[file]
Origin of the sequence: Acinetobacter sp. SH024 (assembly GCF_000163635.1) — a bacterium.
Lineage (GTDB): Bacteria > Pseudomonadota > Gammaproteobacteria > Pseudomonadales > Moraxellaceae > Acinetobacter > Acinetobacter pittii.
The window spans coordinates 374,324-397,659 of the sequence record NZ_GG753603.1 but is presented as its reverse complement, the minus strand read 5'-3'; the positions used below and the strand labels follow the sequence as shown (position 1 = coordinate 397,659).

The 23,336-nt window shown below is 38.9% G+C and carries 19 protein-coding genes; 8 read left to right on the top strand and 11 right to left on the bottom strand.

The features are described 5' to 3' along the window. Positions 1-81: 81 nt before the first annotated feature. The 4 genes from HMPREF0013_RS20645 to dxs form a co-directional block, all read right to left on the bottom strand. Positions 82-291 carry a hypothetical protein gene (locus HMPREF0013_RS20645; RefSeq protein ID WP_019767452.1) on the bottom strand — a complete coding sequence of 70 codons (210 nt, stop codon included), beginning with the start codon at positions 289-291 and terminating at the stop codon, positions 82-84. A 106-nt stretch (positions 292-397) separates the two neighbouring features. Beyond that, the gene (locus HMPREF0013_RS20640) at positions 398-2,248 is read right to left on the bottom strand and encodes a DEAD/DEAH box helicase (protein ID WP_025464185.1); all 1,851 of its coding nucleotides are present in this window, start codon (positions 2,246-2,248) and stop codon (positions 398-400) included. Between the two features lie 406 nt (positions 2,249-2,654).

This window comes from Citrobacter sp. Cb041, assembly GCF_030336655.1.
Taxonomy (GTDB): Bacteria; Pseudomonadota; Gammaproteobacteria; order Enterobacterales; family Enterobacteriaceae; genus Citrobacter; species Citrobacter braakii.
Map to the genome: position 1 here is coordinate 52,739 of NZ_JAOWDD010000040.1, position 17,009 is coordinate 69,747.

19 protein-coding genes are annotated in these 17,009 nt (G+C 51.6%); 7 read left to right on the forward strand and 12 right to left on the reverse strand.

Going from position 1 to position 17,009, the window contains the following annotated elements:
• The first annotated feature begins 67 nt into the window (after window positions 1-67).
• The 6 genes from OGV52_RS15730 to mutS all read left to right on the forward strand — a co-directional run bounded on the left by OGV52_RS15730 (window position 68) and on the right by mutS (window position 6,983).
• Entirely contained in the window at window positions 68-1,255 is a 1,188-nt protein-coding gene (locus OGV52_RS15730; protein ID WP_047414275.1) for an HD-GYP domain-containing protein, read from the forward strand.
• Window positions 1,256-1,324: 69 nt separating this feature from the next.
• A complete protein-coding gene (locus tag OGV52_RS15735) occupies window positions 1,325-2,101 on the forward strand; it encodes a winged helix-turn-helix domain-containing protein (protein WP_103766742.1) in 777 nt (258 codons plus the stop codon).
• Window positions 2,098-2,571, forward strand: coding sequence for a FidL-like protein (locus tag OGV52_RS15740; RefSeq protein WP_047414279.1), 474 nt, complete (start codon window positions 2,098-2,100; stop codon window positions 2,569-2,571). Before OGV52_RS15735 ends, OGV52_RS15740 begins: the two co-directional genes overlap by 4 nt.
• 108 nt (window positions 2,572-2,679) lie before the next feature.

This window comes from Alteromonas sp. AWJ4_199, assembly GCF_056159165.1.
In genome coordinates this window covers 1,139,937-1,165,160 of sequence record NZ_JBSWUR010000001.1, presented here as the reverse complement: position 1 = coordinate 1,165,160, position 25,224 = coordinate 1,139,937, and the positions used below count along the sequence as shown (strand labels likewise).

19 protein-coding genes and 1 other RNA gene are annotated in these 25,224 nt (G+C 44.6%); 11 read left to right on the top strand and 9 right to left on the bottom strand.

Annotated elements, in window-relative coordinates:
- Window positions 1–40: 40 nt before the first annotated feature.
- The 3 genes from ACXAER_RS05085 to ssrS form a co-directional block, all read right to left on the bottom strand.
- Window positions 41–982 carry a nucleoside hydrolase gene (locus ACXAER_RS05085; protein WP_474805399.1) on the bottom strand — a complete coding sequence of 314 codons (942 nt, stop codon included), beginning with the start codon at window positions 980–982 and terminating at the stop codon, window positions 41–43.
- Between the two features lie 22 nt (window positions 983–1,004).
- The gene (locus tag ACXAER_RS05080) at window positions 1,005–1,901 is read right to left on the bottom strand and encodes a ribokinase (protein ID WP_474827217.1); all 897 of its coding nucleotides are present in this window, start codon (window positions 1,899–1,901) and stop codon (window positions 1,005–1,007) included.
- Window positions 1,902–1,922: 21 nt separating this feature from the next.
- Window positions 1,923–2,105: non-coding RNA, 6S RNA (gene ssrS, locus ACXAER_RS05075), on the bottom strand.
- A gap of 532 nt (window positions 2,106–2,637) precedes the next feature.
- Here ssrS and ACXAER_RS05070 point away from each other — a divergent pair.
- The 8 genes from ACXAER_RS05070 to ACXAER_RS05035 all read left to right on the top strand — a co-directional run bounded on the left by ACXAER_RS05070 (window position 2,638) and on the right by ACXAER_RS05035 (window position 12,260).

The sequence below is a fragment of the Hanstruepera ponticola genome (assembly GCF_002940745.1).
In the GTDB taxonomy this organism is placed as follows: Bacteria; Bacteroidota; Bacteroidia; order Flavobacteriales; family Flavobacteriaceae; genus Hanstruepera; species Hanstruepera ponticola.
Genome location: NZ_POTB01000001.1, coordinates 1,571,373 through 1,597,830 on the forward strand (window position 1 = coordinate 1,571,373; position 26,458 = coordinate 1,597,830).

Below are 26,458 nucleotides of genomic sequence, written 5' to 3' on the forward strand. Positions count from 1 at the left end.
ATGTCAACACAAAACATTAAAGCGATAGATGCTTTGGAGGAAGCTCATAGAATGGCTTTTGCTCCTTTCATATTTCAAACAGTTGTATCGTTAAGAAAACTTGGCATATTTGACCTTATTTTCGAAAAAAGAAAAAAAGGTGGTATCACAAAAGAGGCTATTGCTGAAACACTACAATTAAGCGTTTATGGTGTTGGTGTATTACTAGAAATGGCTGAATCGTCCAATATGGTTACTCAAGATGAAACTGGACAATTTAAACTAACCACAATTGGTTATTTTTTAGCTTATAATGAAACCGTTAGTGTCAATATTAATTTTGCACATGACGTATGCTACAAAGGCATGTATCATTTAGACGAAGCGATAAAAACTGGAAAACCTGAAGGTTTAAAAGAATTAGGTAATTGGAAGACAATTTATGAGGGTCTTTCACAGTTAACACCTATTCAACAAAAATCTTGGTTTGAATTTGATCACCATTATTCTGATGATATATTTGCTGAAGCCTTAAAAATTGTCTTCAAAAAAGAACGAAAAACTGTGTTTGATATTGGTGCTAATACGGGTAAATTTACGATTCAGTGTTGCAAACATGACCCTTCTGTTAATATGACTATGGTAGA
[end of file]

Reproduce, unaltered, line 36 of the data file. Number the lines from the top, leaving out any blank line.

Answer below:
ATGTCAACACAAAACATTAAAGCGATAGATGCTTTGGAGGAAGCTCATAGAATGGCTTTTGCTCCTTTCATATTTCAAACAGTTGTATCGTTAAGAAAACTTGGCATATTTGACCTTATTTTCGAAAAAAGAAAAAAAGGTGGTATCACAAAAGAGGCTATTGCTGAAACACTACAATTAAGCGTTTATGGTGTTGGTGTATTACTAGAAATGGCTGAATCGTCCAATATGGTTACTCAAGATGAAACTGGACAATTTAAACTAACCACAATTGGTTATTTTTTAGCTTATAATGAAACCGTTAGTGTCAATATTAATTTTGCACATGACGTATGCTACAAAGGCATGTATCATTTAGACGAAGCGATAAAAACTGGAAAACCTGAAGGTTTAAAAGAATTAGGTAATTGGAAGACAATTTATGAGGGTCTTTCACAGTTAACACCTATTCAACAAAAATCTTGGTTTGAATTTGATCACCATTATTCTGATGATATATTTGCTGAAGCCTTAAAAATTGTCTTCAAAAAAGAACGAAAAACTGTGTTTGATATTGGTGCTAATACGGGTAAATTTACGATTCAGTGTTGCAAACATGACCCTTCTGTTAATATGACTATGGTAGA